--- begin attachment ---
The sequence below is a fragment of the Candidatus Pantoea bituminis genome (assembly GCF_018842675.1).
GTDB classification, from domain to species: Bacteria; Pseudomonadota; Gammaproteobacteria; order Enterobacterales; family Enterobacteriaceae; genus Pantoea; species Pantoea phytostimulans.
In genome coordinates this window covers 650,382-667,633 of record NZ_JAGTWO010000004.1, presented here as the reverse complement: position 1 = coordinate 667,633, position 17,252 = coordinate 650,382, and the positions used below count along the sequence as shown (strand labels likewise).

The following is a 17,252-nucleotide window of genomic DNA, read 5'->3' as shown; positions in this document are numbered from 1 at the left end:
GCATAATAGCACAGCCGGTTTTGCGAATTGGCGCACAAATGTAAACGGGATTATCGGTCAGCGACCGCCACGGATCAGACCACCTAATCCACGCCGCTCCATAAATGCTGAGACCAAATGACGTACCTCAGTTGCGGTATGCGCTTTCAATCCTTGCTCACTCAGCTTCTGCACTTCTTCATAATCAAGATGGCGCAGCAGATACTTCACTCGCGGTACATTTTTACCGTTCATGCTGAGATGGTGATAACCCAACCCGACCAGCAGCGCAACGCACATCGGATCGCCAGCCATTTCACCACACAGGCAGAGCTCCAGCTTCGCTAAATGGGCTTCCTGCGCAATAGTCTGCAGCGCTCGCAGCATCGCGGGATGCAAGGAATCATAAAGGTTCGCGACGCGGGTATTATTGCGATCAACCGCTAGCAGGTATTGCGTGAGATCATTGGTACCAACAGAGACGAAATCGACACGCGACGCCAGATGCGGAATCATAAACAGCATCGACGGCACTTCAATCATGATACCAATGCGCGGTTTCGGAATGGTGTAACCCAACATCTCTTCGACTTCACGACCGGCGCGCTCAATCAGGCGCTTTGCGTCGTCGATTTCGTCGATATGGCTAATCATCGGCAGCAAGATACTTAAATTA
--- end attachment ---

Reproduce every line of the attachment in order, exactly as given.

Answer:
The sequence below is a fragment of the Candidatus Pantoea bituminis genome (assembly GCF_018842675.1).
GTDB classification, from domain to species: Bacteria; Pseudomonadota; Gammaproteobacteria; order Enterobacterales; family Enterobacteriaceae; genus Pantoea; species Pantoea phytostimulans.
In genome coordinates this window covers 650,382-667,633 of record NZ_JAGTWO010000004.1, presented here as the reverse complement: position 1 = coordinate 667,633, position 17,252 = coordinate 650,382, and the positions used below count along the sequence as shown (strand labels likewise).

The following is a 17,252-nucleotide window of genomic DNA, read 5'->3' as shown; positions in this document are numbered from 1 at the left end:
GCATAATAGCACAGCCGGTTTTGCGAATTGGCGCACAAATGTAAACGGGATTATCGGTCAGCGACCGCCACGGATCAGACCACCTAATCCACGCCGCTCCATAAATGCTGAGACCAAATGACGTACCTCAGTTGCGGTATGCGCTTTCAATCCTTGCTCACTCAGCTTCTGCACTTCTTCATAATCAAGATGGCGCAGCAGATACTTCACTCGCGGTACATTTTTACCGTTCATGCTGAGATGGTGATAACCCAACCCGACCAGCAGCGCAACGCACATCGGATCGCCAGCCATTTCACCACACAGGCAGAGCTCCAGCTTCGCTAAATGGGCTTCCTGCGCAATAGTCTGCAGCGCTCGCAGCATCGCGGGATGCAAGGAATCATAAAGGTTCGCGACGCGGGTATTATTGCGATCAACCGCTAGCAGGTATTGCGTGAGATCATTGGTACCAACAGAGACGAAATCGACACGCGACGCCAGATGCGGAATCATAAACAGCATCGACGGCACTTCAATCATGATACCAATGCGCGGTTTCGGAATGGTGTAACCCAACATCTCTTCGACTTCACGACCGGCGCGCTCAATCAGGCGCTTTGCGTCGTCGATTTCGTCGATATGGCTAATCATCGGCAGCAAGATACTTAAATTA